Add a comment below if you have any more useful tips for people wanting to fail at growing their professional network on LinkedIn. Need to zoom in? You can view the original presentation here on SlideShare.
What hit me was the missing answer to: “How have you used your Company Page?”
OK, so 56.5% of Company Page owners “share status updates with followers”, but the top response to this question should be: “100% engage in regular, meaningful conversation with company followers”.
LinkedIn Company Pages can be a really effective business development tool. In fact, if you follow LinkedIn’s guidance in “Relationships That Drive Results”, then you could find yourself directly communicating with the 80% of LinkedIn users that actually want to connect with the companies in their lives.
LinkedIn advises companies to avoid the pitfall of only talking about themselves, and to share content that is not ‘salesy’, and that delivers a specific benefit to followers. There are many companies on LI that only post inward-looking updates, for example links to their self-published press releases, but equally there are many businesses that use LI fantastically well.
So which brands do you think use LinkedIn Company Pages to great effect? Leave a comment and share positive examples below.
I don’t know how you feel but even now after years of doing it I still get nervous when I go to networking events. I think it’s just the word ‘networking’ that seems scary and it’s silly to feel that way really because these events can be really enjoyable and useful for career development. So how can we become more effective at managing them?
Assuming that you are dressed appropriately and have adequate levels of personal hygiene (believe me some networkers don’t) there are four simple things you could be doing to make yourself a better networker.
Thing one: rehearse Speech You
Before you meet your next potential employer take 10 minutes to stand in front of the mirror practicing a 30 second speech about yourself that sums up why you should be the next head of marketing (or whatever you would like to be). What is it that you are good at? What do you want from a job? Why are you so great? It’s ok to feel like a prat at this stage as it’s only you that can hear your rehearsal. Get that prat-feeling out of the way so that when you come to say Speech You for real you sound like a confident, driven individual who would fit nicely in any marketing team.
Thing two: don’t take a friend
It sounds so simple but people that attend networking events with friends or colleagues invariably end up not speaking to anyone else. People are a lot less intimidating when they are on their own and others will feel reluctant to approach you when you are already engaged in talk with another. Also, make sure you wear your name badge; it’s a lot easier to strike up a conversation with a new buddy when you can start it off by saying “Oh, (insert organisation name here), I used to know someone that worked there…” It also prevents embarrassment when you can’t remember the name of the person you just met.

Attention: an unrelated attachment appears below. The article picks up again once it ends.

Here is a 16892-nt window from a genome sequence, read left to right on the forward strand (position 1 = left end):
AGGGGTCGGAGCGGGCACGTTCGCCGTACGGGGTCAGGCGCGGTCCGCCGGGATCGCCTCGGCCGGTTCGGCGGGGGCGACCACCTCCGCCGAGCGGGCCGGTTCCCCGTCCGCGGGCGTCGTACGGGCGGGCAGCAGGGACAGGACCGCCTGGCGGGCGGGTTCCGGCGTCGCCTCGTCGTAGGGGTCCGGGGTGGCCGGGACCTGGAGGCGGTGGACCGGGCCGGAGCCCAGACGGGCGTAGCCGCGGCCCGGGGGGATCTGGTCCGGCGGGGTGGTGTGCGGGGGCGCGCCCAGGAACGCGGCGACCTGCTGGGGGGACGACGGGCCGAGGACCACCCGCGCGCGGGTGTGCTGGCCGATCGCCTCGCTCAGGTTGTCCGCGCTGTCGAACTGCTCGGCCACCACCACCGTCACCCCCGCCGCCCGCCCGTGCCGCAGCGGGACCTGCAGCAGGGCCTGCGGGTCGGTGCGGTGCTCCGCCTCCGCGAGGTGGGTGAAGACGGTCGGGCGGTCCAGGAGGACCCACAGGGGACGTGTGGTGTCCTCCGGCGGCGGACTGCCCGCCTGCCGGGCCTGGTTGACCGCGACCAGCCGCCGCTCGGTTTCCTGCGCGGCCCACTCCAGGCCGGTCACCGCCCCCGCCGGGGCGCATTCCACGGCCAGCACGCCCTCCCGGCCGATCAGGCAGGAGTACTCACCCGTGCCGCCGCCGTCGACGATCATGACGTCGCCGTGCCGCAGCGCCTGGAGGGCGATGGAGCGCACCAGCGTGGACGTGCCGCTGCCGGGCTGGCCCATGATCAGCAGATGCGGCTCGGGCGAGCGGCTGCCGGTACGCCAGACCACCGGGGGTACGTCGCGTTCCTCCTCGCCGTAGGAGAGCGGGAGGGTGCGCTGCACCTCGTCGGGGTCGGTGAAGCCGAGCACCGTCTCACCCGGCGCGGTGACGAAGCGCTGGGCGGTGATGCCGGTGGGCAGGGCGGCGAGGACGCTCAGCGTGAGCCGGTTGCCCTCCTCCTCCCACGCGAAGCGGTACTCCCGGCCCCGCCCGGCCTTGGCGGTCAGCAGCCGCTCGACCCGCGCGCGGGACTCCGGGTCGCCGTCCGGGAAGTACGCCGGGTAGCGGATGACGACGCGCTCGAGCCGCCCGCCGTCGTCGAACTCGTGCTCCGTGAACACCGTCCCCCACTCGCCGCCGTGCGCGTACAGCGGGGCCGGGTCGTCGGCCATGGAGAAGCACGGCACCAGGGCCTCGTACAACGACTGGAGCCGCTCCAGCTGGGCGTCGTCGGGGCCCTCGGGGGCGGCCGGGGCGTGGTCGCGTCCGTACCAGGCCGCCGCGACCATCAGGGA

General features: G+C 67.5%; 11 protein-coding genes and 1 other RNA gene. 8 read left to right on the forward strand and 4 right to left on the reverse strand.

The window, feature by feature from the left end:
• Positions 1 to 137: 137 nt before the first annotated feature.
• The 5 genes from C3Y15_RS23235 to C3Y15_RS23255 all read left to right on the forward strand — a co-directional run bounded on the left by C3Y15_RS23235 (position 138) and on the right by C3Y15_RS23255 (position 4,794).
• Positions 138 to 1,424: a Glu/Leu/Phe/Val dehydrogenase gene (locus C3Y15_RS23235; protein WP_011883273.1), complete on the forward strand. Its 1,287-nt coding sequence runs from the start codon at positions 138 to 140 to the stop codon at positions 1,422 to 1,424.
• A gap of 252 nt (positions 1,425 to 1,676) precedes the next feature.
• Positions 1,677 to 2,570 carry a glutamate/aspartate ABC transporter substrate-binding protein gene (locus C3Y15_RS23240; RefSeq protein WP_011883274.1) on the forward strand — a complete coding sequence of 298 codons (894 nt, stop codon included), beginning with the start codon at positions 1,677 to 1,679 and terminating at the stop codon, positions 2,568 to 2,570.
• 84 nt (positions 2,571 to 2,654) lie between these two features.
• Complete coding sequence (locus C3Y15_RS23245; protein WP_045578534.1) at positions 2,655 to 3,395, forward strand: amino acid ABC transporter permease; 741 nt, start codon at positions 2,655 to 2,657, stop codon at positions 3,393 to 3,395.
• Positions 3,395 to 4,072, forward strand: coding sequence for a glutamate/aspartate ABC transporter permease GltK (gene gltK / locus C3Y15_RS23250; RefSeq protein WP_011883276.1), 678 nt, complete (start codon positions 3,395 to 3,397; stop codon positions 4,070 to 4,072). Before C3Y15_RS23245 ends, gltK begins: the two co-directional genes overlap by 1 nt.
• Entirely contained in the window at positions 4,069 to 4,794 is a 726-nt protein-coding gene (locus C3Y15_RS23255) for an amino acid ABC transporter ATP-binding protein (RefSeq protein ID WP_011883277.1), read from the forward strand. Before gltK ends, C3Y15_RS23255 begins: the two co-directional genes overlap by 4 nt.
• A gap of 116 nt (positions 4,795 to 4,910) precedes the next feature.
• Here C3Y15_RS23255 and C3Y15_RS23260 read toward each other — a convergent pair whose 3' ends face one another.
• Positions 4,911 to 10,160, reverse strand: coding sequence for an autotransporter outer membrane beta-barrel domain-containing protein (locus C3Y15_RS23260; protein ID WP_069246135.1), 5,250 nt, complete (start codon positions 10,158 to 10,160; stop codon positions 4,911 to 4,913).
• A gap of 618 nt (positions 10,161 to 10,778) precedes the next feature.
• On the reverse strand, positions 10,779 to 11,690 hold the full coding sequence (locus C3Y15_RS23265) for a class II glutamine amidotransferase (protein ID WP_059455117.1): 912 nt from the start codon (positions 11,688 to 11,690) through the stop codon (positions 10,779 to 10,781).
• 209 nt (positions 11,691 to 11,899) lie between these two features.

Thing three: take a chance and introduce yourself
So what’s the worst that can happen? The people that attend networking events are professionals in your field meaning you already have something in common. If it turns out you have no chemistry with your new found networking friend then move on to the next. Why not practice introducing yourself as part of Speech You? It doesn’t hurt to get used to the sound of your own voice so that when you are in that 0.7 of a second that it takes to make a first impression (or however short it is), you do so in a way that has a long lasting positive effect.
Thing four: know why you attended in the first place
Are you on the hunt for a new job? Do you have a problem you’d like some opinions on? Are you just there for the coffee (God help you if you are)? Be clear on what you want to achieve by attending networking events. This will help with Speech You and introducing yourself. It will also help you decide which events will be beneficial. Try and find out who else is there before you walk the room. Prioritise your contacts before you get stuck talking to someone that’s no use to you. Choose events that will enhance your marketing knowledge or those on an area you’d like to work in, in the future.
Above all, be yourself and enjoy the experience. Practised networkers will see through a fake you in a moment. Let your personality speak for itself and you’ll make the contacts that are right for you.